Controversial plans for a £1.5bn redevelopment of the entrance to Liverpool Street Station have been formally submitted despite growing opposition.

Network Rail, developers Sellar Property Group and Elizabeth Line developer MTR, want to build a pair of towers over the entrance to the station.

But the Victorian Society and its Suffolk-based president Griff Rhys Jones warn that the plans will ruin one of the most important buildings in the City of London.

The applicants have now formally lodged the plans with the City of London planning authorities.

They say the development includes £450m of improvements to the station itself which will incorporate the iconic former Great Eastern Hotel and turn it into a destination in its own right like St Pancras station.

Network Rail and the developers also say the new station would be better for passengers - especially those with mobility issues or travelling with young children.

However the objectors say that the proposal to build two wide towers over the existing building would destroy the character of the building.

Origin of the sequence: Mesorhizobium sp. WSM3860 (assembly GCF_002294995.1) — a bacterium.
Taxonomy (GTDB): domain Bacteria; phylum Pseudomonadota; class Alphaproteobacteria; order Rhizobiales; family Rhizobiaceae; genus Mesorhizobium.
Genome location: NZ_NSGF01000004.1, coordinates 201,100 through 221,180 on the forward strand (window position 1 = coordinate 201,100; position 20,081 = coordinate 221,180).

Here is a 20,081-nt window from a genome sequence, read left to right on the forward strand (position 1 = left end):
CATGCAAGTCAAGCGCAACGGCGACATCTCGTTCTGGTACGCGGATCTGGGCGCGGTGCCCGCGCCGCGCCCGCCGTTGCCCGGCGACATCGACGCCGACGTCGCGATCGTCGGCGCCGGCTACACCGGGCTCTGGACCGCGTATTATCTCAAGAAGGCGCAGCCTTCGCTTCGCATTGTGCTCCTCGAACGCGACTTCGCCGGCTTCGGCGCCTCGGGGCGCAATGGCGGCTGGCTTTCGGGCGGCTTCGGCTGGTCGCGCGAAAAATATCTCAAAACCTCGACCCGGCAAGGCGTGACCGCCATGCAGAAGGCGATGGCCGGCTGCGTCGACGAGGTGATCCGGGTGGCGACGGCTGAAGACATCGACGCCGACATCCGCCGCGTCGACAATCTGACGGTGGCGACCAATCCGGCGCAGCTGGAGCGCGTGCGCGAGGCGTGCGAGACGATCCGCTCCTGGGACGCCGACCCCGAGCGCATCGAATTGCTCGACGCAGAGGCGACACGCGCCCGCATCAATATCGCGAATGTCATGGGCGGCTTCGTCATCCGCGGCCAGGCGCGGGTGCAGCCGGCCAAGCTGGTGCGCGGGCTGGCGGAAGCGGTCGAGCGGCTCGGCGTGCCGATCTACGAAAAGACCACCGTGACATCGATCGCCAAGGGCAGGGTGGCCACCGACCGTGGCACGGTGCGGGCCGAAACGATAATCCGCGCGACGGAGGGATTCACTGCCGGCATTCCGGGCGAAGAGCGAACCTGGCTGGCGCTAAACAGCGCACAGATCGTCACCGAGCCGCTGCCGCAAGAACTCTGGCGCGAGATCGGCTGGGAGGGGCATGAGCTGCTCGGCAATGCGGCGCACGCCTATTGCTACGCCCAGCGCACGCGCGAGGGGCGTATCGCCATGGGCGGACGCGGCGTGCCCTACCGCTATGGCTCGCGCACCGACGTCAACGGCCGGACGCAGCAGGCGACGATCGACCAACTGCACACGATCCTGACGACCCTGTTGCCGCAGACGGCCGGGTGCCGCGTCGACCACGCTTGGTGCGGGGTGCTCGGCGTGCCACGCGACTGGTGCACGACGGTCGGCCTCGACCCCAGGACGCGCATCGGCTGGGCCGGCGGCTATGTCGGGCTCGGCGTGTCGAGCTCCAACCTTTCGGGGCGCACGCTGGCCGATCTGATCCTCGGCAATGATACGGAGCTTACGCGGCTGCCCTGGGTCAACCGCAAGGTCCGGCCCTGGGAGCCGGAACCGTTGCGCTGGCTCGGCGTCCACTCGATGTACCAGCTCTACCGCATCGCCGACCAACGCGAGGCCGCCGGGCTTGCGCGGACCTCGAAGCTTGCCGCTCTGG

They want the application to be called in by Levelling Up Secretary Michael Gove and have called for the current proposals to be abandoned.

Griff Rhys Jones said: "The final version of this scheme is as bad as we expected. It is insensitive and unnecessary and traduces a famous gateway to London, a listed working part of our history.

"I know all the heritage bodies combined are appalled by the precedent it would set. It must be rejected, and we will fight to ensure that it is."

Liverpool Street Station was last redeveloped in the late 1980s when the neighbouring Broad Street Station closed and was incororated into the Broadgate Development next to the station.

The new-look station was formally opened by the Late Queen in 1991 - but since then the number of passengers using it every day has increased significantly.